Posted: Saturday, July 21, 2012 2:53 pm | Updated: 2:55 pm, Sat Jul 21, 2012.
By SHANNA SISSOM | Herald Managing Editor |0 comments
After his leg was blown off during an ambush in Iraq, Sgt. Mike Meinen had to cope with the stress of war long after his body healed.
“You think you might get bumps and bruises, maybe a bullet hole or come home in a box,” Meinen explained. “But no one really thinks you’re going to become an amputee.”
With a prosthetic, Meinen is perfectly mobile after the 2003 rocket-propelled grenade attack that also blew off the legs of two other soldiers.
But it’s post traumatic stress disorder he still copes with almost daily, an affliction that until recent years hasn’t been widely discussed. Meinen, who lives in Amarillo but will soon moving to Big Spring to become chief of prosthetics at the Veterans Administration Hospital, was hosted by Area Health Education Center of the Plains to speak in Plainview about PTSD late last week.
“I get hot and sweaty, my heart rate goes through the roof, but it’s different for everybody,” Meinen explained during an interview with the Herald.
Its symptoms can arise without notice but may be triggered by sights, sounds and smells. As a result, Meinen avoids action movies, particularly those relating to war, and fireworks.
“Some guys don’t watch action movies anymore,” he said of those living with PTSD.
Some days are better than others.
“You get in a situation that’s stressful for you and you revert back to just taking over, using whatever force is necessary,” he said. “You may not become violent, but a dominating personality.”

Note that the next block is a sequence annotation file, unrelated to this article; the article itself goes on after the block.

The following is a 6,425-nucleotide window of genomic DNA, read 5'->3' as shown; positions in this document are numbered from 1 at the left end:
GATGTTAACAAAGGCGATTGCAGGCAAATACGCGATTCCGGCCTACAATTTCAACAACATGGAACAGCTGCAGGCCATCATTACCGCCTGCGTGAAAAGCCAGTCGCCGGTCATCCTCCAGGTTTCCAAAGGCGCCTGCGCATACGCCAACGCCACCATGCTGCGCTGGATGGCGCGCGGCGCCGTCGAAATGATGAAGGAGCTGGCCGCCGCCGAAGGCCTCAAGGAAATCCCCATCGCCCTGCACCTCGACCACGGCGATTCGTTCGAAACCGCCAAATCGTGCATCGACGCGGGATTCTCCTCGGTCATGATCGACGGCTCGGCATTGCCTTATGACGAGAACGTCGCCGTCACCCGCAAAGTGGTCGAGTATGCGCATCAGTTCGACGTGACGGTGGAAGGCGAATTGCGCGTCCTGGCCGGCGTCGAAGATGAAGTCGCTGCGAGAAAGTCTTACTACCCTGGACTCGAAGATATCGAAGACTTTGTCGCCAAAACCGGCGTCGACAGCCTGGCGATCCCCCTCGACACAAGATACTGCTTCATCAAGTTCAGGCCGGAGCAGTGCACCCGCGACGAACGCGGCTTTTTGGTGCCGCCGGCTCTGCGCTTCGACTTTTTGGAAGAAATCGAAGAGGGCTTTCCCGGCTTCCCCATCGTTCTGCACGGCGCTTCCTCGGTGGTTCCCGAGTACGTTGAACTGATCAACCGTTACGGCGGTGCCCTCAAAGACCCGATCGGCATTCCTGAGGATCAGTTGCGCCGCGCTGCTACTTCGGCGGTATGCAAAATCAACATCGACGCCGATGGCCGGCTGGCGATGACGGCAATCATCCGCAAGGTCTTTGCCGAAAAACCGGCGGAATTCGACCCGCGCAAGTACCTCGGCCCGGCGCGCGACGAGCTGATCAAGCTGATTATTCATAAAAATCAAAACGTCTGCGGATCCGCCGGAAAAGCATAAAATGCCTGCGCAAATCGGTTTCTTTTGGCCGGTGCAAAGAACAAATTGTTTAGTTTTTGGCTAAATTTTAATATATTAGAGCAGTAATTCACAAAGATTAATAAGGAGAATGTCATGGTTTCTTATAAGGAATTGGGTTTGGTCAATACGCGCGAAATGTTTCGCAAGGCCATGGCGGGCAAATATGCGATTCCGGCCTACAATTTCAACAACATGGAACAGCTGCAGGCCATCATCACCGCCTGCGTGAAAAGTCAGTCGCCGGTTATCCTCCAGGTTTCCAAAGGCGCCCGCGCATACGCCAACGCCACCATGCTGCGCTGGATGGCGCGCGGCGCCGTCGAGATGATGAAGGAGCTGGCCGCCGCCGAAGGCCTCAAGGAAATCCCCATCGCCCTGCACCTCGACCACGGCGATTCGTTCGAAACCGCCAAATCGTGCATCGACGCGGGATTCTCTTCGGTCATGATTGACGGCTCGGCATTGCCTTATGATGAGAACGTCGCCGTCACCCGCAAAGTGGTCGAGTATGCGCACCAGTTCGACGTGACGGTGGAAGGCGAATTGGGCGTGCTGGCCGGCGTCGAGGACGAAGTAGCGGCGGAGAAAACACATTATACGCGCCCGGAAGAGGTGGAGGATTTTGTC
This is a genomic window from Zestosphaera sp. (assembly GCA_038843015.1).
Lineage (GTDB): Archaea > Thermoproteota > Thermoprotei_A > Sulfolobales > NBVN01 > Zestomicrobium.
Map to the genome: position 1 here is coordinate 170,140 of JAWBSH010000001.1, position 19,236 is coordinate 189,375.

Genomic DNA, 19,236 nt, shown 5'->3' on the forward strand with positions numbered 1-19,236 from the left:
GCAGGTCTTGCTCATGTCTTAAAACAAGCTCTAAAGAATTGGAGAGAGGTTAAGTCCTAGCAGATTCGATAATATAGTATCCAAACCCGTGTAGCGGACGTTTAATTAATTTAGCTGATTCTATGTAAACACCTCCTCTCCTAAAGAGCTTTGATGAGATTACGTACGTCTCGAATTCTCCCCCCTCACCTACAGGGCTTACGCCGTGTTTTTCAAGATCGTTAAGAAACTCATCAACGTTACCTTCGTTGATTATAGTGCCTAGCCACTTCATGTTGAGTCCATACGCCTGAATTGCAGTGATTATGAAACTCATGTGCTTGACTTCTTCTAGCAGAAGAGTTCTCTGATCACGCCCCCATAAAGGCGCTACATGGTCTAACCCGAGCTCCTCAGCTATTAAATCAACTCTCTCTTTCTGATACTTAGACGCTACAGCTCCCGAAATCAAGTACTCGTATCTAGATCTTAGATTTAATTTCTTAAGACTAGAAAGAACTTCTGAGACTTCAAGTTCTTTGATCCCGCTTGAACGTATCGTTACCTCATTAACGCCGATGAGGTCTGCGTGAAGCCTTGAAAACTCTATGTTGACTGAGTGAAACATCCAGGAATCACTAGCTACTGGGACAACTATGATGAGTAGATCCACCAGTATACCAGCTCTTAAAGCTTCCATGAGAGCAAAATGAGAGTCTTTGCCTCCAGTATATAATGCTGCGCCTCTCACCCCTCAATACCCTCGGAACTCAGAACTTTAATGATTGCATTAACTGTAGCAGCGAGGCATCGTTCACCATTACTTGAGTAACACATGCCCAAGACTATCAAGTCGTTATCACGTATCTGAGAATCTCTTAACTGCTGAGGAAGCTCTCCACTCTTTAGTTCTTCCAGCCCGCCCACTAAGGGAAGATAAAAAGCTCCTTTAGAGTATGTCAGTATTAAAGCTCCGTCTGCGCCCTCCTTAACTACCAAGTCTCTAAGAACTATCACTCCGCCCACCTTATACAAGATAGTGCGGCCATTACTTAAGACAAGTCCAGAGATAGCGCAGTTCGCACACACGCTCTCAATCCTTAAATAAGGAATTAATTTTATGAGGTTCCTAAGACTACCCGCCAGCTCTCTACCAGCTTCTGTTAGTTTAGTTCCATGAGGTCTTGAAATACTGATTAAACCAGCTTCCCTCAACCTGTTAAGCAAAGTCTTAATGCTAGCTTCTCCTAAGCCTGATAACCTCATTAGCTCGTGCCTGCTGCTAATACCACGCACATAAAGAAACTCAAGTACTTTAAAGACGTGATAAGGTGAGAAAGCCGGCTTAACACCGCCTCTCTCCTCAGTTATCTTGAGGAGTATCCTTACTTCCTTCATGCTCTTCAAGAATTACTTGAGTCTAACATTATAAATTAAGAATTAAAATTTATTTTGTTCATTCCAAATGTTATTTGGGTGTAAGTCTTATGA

For example, Meinen’s fiancee doesn’t like the way he drives, as he tried to explain.
“I tend to speed subconsciously, it’s like you’re on a long, flat highway and you know going faster is safer than going slow, and subconsciously you’re worried about IEDs (improvised explosive devices), ambushes and things like that,” he said. “I know I’m back stateside, but subconsciously you don’t feel safe, you want to speed up and it’s kind of a weird reaction you get.”
When Meinen returned from Iraq in 2003, he said treatment for PTSD was “sketchy.”
“No one knew how to confront a soldier with mental health,” he recalled. “But I think the VA and outside health care systems have gone to great strides to help these guys and gals, and to take baby steps with them at first.”
Noting that, for the first time in American history, 90-percent of wounded soldiers survive their injuries, AHEC of the Plains hosted “Serving Those Who Have Served,” Thursday.
Meinen said he was glad to speak at the event and share his story.
“It’s nice to be able to get out there, talk to health care professionals,” he said. “You can’t get all the information you need out of a book.”